Customer Relationship Innovation for the Emergent Social Business

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I will be phasing this blog at the end of December, 2011.
Please visit my new blog at http://www.brianvellmure.com
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Speaking at an event hosted by SugarCRM and IBM Social Business this week, I informally polled the audience.

“How many of you are NOT on facebook?” No hands were raised.
“How many of you have a twitter account?” Most of the room raised their hands.
“LinkedIn?” Most of the room again raised their hands.

I repeated the same questions, referencing the people in the room’s businesses, and a slightly smaller number of folks raised their hands, but more than half still did.

I then asked – “How many of you know what to do with them?” Giggles. Laughter. Very few hands.

This is where we collectively find ourselves. It’s representative of a number of organizations that I have the opportunity to work with and speak to.

I didn’t even think of asking if any organizations in the room had created a tactical plan to listen and engage with customers and create a seamless (and amazing) experience across multiple channels and domains. Most companies are still trying to get the fundamentals right (as Filiberto Selvas pointed out here)

It’s easy to join a social network. It’s harder to engage. What should I say? What will they think? Do I have permission?

It’s even harder to engage with a coordinated strategy and accurately measure the results of your efforts. Blend activities on the social web with what’s happening in the rest of the organization…across departmentsacross silos?

If we’re not even on the same page internally, how can we communicate a unified message to the world that hasn’t been careful crafted by our marketing team and the agencies that they work with?

My anecdotal observation is that many companies get here and then acknowledge that it’s just too big of a challenge to tackle…at least for now.

“If you’ve got to start somewhere, why not here? If you got to start sometime, why not now?” – Toby Mac

New landscape.
New customer.
New roles.
New communication mediums.
New expectations.
New corporate culture.
New Focus.
New Critical Success Factors.

It’s quite a bit to digest when people are trying to keep their jobs and help keep the company profitable, when they’ve already just absorbed the jobs of 1-2 people who were laid off over the past few years. However, only focusing simply on the here and now is the path to extinction.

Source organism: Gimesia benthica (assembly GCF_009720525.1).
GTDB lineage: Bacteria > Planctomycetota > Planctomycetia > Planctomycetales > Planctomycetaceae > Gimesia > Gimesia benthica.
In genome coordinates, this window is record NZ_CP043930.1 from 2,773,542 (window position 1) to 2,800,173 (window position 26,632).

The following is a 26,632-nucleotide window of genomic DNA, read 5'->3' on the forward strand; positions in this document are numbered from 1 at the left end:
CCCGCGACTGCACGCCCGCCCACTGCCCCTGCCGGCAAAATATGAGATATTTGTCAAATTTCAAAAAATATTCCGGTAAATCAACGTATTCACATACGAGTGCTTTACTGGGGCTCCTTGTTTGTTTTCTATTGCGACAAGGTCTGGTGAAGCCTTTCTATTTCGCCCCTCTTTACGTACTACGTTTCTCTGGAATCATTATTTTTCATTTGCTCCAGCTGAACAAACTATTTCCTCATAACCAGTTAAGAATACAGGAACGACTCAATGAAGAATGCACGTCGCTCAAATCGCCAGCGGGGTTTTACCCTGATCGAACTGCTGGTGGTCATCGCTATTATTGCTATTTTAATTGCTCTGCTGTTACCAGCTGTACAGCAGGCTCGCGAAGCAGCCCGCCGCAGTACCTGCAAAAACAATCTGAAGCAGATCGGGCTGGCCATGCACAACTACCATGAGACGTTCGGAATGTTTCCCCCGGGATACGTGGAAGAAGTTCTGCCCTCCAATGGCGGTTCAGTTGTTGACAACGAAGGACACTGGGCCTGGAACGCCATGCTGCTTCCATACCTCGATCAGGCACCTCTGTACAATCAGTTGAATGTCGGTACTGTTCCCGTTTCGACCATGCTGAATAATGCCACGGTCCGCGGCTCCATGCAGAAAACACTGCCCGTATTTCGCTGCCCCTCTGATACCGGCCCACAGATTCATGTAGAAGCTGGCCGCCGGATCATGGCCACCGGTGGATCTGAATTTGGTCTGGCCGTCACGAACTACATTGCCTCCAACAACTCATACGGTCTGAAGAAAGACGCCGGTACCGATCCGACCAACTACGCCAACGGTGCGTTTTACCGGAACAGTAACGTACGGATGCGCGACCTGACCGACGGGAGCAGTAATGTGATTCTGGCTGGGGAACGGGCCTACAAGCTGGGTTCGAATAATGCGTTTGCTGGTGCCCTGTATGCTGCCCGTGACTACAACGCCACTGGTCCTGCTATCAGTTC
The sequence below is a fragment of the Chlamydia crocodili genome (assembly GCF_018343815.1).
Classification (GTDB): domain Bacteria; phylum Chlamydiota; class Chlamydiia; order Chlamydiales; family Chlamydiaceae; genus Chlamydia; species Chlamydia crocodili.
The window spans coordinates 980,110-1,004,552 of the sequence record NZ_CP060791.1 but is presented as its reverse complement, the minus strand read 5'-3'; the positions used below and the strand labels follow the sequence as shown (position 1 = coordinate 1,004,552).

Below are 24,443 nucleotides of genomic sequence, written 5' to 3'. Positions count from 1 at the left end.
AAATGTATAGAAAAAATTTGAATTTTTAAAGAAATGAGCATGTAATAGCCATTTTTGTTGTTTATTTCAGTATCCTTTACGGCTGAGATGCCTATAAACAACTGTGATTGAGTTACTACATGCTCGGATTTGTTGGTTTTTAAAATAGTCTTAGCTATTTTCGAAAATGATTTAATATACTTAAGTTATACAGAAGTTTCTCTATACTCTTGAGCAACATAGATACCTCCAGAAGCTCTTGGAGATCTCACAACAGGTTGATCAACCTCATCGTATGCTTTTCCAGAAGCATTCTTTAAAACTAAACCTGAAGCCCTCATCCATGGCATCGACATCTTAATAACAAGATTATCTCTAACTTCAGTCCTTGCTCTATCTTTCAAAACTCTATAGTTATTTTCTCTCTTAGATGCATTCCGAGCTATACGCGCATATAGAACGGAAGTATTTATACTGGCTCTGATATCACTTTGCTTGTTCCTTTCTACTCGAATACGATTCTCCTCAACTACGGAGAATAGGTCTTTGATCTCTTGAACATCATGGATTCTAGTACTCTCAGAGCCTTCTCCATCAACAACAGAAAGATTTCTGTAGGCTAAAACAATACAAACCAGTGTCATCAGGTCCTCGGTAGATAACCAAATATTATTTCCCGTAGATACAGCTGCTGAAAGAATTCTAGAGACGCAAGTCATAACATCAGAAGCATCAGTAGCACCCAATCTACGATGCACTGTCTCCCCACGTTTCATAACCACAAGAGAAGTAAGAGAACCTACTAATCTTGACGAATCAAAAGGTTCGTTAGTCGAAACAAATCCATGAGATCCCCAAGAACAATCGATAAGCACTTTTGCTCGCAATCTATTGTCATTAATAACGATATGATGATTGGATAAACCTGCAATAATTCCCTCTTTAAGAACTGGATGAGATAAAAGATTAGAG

Those who understand how these new changes are affecting their marketplace (which in most cases is larger, more complicated, and more diverse than it was just a few years ago) will be hyper-rewarded. Those who fail to admit, understand, and adjust to these rapidly evolving new realities will be destroyed, or more likely die a long, slow, painful death.

Below are a few highlights from the presentation.

B2B Buyers

FOUR THINGS TO FOCUS ON NOW

While there’s no notes or audio to the full deck, I’ve provided it below. Hopefully it provides value, and helps to stimulate some interesting conversations on the social web and for you in your respective organization(s). Interestingly, Mike Fauscette touched on many of the same themes in his blog post “Customer Service – the new Marketing in the era of the Social Customer”. It’s definitely worth a read.

One other final fascinating tidbit from the event was that I met and had a good chat with a Director of Marketing from a Silicon Valley startup. I meet and talk with plenty of Directors of Marketing. What was interesting about this one was that she said that she was actually a social anthropologist. My ears perked up. Seems like someone is paying attention. While the roles of social anthropologist and Director of Marketing may seem to be world’s apart, they’re not. Here’s a link to an article I wrote highlighting why it might be the perfect fit.

It’s fun to be part of the greatest transformation since the industrial revolution? Are you in?

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In an era of crisis & revolution, is your company the next target?

We are living in interesting times indeed. Geo-political revolutions, financial crises, economic uncertainty. Try as we might to ignore them, the fact is that the very fabric of capitalism is being re-evaluated, and perhaps even rewoven.

What we have assumed and known for at least 150 years is at the very least being questioned. Institutions that have spanned generations are now vulnerable.

Banks are still closing down weekly. The situation in Europe is increasingly fragile as previous whispers of dramatic austerity and potential collapse of the Euro become potentially viable outcomes.

In the United States, President Obama’s approval rating is at an all time low. Congress approval rating is at 14% – FOURTEEN PERCENT! – also an all time low.

Civil unrest has spread from oppressive dictatorial regimes in the Middle East and Africa to the developed world (see London riots).

Corporate America is obviously feeling the effects of many of these issues as they affect all of us, directly or indirectly.

You are likely familiar with the recent collapse of these famed organizations:

  • Lehman Brothers
  • Merrill Lynch
  • Blockbuster Video
  • Borders Bookstores

Power to the People

Friends, we are living in a unique era. While world leaders collectively wrestle with the greatest economic challenges in the last 70 years, many corporations find themselves doing the same. Customers are voicing their opinions about companies they do business with, as constituents voice their displeasure about the poor job their leaders are doing on their behalf.

The following incidents caught executives by surprise as specific cries against corporate actions rallied the hearts, minds, and activity of thousands in revolt against insensitive corporate interests.

  • Dell Hell
  • United Breaks Guitars
  • Kevin Smith’s Southwest Airlines Incident
  • Greenpeace and Nestle

Jeremiah Owyang chronicles a more complete list of corporate social media crisis here